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For many species, such as rabbits, coprophagy (poo eating) is a normal ingestive behaviour that provides a variety of nutrients, including B-complex vitamins. Mother dogs instinctively ingest their puppies’ excrement from birth to approximately 3 weeks of age and adult males will also ingest faeces produced by young puppies; it is suggested that this instinctual behaviour is performed to keep the ‘den’ clean.

Although dogs of all ages may show this behaviour, coprophagy is particularly common among puppies and young dogs between 4 and 9 months of age.  Besides eating their own faeces they may also ingest faeces of other dogs or animals such as cat, sheep, cow or horse droppings.  Eating the faeces of other dogs may cause parasitic infections, so it is important to discourage this behaviour.  Understandably, owners find this habit disgusting and anti-social.  Where children are in the household, this habit can be unhealthy if they come in close contact with the dog, or the dog licks the child’s mouth.

The exact cause is unknown but several thoughts have been put forward.  There appears to be some connection between coprophagy and nutritional deficiency, so looking at your dog’s diet is important, always consult with your vet to ensure your dog is getting a healthy and balanced diet.  A study by Hare et al. (2018) surveyed over 1,500 dog owners and found 16% of dogs were frequent stool eaters.  Their analysis suggests that poop eating could be more complex than simply linked to diet, rather it is likely rooted in the dog’s evolutionary history and environmental factors.  Hence, contributory factors to poop eating can include restrictive housing and/or unsanitary rearing conditions – for example, where dogs spend too much time in a small space/in a crowded area, or there is a lack of daily appropiate cleaning regimes by the carer[s] (picking up poop/hosing down areas), etc.  This is often seen in dogs rescued from their experiences in a crowded environment, and or where the animal eats their food quickly so it leaves undigested food in the poop.  Poop eating may also be linked to stress and/or attention seeking, the latter is where the dog learns that indulging in this act prompts a big reaction from the owner.

How to tackle the problem…

  • Keep the toileting area clear of faeces
  • If your dog is eating their own poop or other animals’ poop in and around your property, supervise all garden/property outings and you can be as controlled as having your dog on the lead.  This can help immediately manage down the problem while you work on training solid impulse control behaviours including but not limited to “Leave it”, recall and so on
  • When your dog has been to the toilet, praise and reward them – tossing their reward (such as a tasty tit-bit) away from the area they’ve just toileted.  Swiftly clean up the dog’s faeces without any fuss as your dog is enjoying their reward away from the poop zone.  There is a school of thought that if the owner hurriedly picks up the faeces after the dog has done it, then this can become an issue with the dog, almost a bit of a game, where they then want to ‘get in there first’ and so they will eat it up quickly.  So rewarding them for pooping outside and away from the poop area is important to break the habit of them immediately swooping down to gobble up their mess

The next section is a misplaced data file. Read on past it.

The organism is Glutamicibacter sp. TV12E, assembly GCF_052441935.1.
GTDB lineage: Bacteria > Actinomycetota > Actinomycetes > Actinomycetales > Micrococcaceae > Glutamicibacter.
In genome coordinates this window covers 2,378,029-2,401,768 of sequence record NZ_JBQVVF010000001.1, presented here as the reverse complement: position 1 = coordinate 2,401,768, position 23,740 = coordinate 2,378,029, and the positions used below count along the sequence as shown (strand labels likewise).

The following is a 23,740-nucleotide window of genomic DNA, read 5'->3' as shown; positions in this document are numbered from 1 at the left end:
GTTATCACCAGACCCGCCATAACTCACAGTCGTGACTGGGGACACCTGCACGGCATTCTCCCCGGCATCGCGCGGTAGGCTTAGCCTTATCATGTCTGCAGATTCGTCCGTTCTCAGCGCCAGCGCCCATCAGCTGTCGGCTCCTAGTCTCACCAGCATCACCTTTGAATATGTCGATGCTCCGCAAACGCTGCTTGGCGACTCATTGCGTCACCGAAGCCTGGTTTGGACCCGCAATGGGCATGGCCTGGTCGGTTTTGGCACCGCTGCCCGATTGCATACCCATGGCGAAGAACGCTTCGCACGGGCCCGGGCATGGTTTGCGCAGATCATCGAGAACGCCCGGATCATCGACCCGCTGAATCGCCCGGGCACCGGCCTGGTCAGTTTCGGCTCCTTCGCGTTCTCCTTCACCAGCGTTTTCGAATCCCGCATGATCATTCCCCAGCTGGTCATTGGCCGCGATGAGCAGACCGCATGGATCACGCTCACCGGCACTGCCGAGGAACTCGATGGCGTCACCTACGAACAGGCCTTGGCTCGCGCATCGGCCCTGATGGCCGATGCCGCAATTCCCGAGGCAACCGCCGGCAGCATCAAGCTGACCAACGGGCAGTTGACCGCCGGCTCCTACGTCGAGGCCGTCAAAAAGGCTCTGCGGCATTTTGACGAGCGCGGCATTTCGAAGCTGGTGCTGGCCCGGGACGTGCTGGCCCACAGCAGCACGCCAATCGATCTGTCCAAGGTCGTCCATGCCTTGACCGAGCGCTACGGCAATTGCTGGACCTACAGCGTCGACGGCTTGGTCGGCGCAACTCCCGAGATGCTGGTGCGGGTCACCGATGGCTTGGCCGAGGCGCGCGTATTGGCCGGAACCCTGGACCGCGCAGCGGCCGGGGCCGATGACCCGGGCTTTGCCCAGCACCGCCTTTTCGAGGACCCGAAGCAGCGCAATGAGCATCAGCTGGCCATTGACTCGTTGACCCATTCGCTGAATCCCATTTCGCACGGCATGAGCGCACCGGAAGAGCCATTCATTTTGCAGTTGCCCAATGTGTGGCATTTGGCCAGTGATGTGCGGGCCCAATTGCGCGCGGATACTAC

• Some have suggested that putting bits of pineapple or courgette into your dog’s food can make the poop less desirable once excreted, however every dog is different so training a reliable “Leave it” and recall away is critical to success, along with great dog and environmental management (e.g., keeping the garden/property poop free, checking the garden/area in daylight at least twice a day, having your dog on lead etc), rewarding for coming away or leaving anything your dog may be interested in, etc
  • Ensure your dog is wormed regularly to avoid cross infection from ingestion of other animal’s faeces
  • If your dog is a persistent poop eater be it their own or other animals, then please speak with your vet to rule out any possible underlying medical issues that may be exacerbating the problem, and enlist the support from a registered trainer or behaviourist – check out the those listed on the Practitioner Directory of the Animal Behaviour and Training Council’s website
  • When you are out on a walk and the dog goes towards another animal’s faeces, you need to react immediately – otherwise the moment is lost and your dog will go into ‘the zone’ where they are targeting the poop!  Call your dog to you using food reward, praise your dog like they’ve just won the lottery, give them a big Jackpot (lots of reward in fast succession) so they realise they just did something ‘awesome’ by turning away from the poop and coming back to you.  As they are interacting with the reward, pop on their lead and then move away from the area and practice some fun games like hand targets, hide and seek to help get their focus onto you and help create further distance from their poop area – otherwise, if off lead, they may make a dash back to the poop area 
  • Some dogs will eat poop to gain attention.  Many dog owners get very upset when their dog eats poo, which means the dog gets attention.  It is important to deal with the problem in a calm and matter of fact way and focus on management while you’re working on teaching new behaviours like “Leave it” and honing recall

For help on how you can teach new behaviours such as leave it, drop, recall and more (regardless of their age), then check out my Puppy Package which covers all the key foundations you need to help your dog, provides you with an understanding and overview of learning theory, as well as other tips and advice all in micro lessons, video tutorials and downloadables.

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